Monday, March 24, 2008
People who live in glass houses shouldn't throw Stones
Why you'd rather not make enemies on the way up.
Beach man told FBI of alleged Spitzer sexscapades
New York Gov. Eliot Spitzer announces his resignation Wednesday, March 12, 2008, in his offices in New York. An analysis by The Associated Press of a year's worth of expense reports for Spitzer's office and his 2010 campaign shows little sign that those funds were used to pay for illicit activities.
Almost four months before Gov. Eliot Spitzer resigned in a sex scandal, a lawyer for Republican political operative Roger Stone sent a letter to the FBI alleging that Spitzer ''used the services of high-priced call girls'' while in Florida.
The letter, dated Nov. 19, said Miami Beach resident Stone learned the information from ''a social contact in an adult-themed club.'' It offered one potentially identifying detail: the man in question hadn't taken off his calf-length black socks ``during the sex act.''
Stone, known for shutting down the 2000 presidential election recount effort in Miami-Dade County, is a longtime Spitzer nemesis whose political experience ranges from the Nixon White House to Al Sharpton's presidential campaign. His lawyer wrote the letter containing the call-girl allegations after FBI agents had asked to speak to Stone, though he says the FBI did not specify why he was contacted.
''Mr. Stone respectfully declines to meet with you at this time,'' the letter states, before going on to offer ''certain information'' about Spitzer.
''The governor has paid literally tens of thousands of dollars for these services. It is Mr. Stone's understanding that the governor paid not with credit cards or cash but through some pre-arranged transfer,'' the letter said.
''It is also my client's understanding from the same source that Governor Spitzer did not remove his mid-calf length black socks during the sex act. Perhaps you can use this detail to corroborate Mr. Stone's information,'' the letter said, signed by attorney Paul Rolf Jensen of Costa Mesa, Calif.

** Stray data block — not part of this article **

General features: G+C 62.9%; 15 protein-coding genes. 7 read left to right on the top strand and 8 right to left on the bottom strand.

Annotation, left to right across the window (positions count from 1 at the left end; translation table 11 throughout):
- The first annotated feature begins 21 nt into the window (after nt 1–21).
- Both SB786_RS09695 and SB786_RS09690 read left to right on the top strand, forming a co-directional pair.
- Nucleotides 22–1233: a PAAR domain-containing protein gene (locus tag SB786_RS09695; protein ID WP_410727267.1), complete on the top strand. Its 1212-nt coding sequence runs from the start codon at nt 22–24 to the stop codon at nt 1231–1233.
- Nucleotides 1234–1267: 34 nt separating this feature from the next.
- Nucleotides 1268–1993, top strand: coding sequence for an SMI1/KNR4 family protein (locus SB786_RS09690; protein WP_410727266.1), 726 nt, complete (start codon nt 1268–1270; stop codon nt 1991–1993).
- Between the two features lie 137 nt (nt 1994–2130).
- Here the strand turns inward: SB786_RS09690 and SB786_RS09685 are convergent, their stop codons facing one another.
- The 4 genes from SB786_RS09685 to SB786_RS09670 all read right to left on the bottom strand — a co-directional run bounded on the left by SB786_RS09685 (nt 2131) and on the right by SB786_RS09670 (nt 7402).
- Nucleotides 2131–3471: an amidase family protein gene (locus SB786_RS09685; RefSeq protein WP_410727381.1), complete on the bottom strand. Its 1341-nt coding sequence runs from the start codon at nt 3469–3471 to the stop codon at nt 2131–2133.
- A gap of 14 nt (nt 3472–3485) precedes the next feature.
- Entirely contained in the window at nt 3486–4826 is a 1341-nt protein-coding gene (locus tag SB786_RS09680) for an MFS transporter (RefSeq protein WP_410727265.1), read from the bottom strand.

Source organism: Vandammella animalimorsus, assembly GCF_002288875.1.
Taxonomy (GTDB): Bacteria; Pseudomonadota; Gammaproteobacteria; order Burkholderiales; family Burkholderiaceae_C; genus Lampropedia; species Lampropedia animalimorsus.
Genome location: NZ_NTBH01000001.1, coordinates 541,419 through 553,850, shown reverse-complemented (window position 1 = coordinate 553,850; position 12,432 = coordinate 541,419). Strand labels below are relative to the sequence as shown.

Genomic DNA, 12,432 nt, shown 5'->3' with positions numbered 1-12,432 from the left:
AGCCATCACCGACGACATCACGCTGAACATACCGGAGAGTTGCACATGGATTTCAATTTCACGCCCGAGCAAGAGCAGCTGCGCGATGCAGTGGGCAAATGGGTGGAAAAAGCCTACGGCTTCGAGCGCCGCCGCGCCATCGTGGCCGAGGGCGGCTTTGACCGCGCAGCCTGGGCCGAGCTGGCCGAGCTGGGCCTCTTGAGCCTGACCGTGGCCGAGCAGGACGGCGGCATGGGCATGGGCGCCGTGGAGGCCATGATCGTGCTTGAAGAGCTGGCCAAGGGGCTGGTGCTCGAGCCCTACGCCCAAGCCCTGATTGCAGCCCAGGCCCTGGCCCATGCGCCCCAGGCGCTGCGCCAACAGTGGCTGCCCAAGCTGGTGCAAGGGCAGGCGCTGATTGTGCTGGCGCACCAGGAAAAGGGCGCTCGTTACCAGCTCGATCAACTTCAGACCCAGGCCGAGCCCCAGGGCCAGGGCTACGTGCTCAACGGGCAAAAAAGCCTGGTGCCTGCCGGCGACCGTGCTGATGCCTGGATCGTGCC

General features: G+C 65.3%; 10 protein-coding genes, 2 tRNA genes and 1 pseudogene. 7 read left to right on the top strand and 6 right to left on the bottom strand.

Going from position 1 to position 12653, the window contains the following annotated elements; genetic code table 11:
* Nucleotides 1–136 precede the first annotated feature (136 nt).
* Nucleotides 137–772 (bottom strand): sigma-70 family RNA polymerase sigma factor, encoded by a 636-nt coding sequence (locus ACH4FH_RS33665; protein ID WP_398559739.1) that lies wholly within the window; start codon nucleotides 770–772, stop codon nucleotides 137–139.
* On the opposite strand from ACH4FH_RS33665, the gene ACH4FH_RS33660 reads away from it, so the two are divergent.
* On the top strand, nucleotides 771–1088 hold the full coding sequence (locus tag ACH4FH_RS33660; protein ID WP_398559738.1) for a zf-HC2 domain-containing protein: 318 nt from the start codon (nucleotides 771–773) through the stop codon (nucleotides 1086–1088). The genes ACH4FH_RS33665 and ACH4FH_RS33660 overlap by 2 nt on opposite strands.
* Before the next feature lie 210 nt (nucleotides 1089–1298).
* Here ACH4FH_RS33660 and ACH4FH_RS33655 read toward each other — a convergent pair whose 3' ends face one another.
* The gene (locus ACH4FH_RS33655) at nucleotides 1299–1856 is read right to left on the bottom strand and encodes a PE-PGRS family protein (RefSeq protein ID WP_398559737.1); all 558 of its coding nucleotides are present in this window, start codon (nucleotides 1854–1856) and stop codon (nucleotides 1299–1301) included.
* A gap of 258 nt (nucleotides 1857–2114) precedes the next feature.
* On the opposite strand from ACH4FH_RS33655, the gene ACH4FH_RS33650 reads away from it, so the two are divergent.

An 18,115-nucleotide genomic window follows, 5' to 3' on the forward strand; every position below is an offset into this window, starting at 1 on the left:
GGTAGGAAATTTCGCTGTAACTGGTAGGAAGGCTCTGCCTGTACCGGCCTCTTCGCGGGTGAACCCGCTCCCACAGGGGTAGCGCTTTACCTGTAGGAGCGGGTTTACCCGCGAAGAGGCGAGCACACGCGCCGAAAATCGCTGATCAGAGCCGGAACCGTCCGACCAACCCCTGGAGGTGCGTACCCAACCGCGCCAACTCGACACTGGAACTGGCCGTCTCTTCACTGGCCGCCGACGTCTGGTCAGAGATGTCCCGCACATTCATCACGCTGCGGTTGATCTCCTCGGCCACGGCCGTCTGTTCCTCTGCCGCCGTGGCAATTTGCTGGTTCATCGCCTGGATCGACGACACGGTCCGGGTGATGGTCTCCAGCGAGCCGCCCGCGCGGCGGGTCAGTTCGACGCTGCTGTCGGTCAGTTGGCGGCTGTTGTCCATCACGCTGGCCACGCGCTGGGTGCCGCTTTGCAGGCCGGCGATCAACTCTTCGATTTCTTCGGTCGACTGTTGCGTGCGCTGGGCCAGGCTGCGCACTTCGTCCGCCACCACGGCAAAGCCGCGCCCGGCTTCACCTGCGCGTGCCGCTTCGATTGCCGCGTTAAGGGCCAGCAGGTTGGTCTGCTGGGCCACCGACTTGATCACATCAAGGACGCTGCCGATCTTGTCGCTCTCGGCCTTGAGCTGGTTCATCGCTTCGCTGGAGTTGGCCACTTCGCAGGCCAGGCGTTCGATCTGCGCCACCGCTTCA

The letter also notes that while Stone believes the information is true, he ''cannot swear to its accuracy'' because it is second-hand.
James Margolin, a spokesman for the FBI's New York office, would not say whether the bureau had received the letter. A spokeswoman for Spitzer also had no comment.
The letter was written several months after allegations were leveled at Stone that he had left a threatening phone message at the office of Bernard Spitzer, the ex-governor's father, regarding ''phony'' campaign loans involving his son's unsuccessful 1994 bid for attorney general. Stone denied making the call but resigned as a consultant for state Senate Republicans in Albany.
Spitzer, the crusading attorney general who became governor, resigned March 12 amid allegations he was a client of a high-paid prostitution ring, the Emperors' Club. Four people have been charged with operating the ring. Spitzer has not been charged. A federal affidavit described a rendezvous between Spitzer and a prostitute known as Kristen, since identified as Ashley Alexandra Dupre, at the Mayflower Hotel in Washington on Feb. 13.
One of Stone's lawyers, Fort Lauderdale attorney Robert Buschel, said the letter's release is an attempt to set the record straight about Stone's possible part in the Spitzer drama. Stone confirmed the letter and referred The Miami Herald to his lawyer for comments.
''The conspiracy enthusiasts on the Internet are going wild over Roger Stone's role in the fall of Eliot Spitzer. We felt it was important to lay out for the public exactly what Mr. Stone did tell the government,'' said Buschel, a partner in Rothstein, Rosenfeldt, Adler of Fort Lauderdale.
Stone works as a partner in a separate public affairs and consulting company with the same name -- Rothstein, Rosenfeldt, Adler -- in the same office as the law firm.
''We trust this information was helpful to federal authorities in making their case against Mr. Spitzer,'' Buschel said.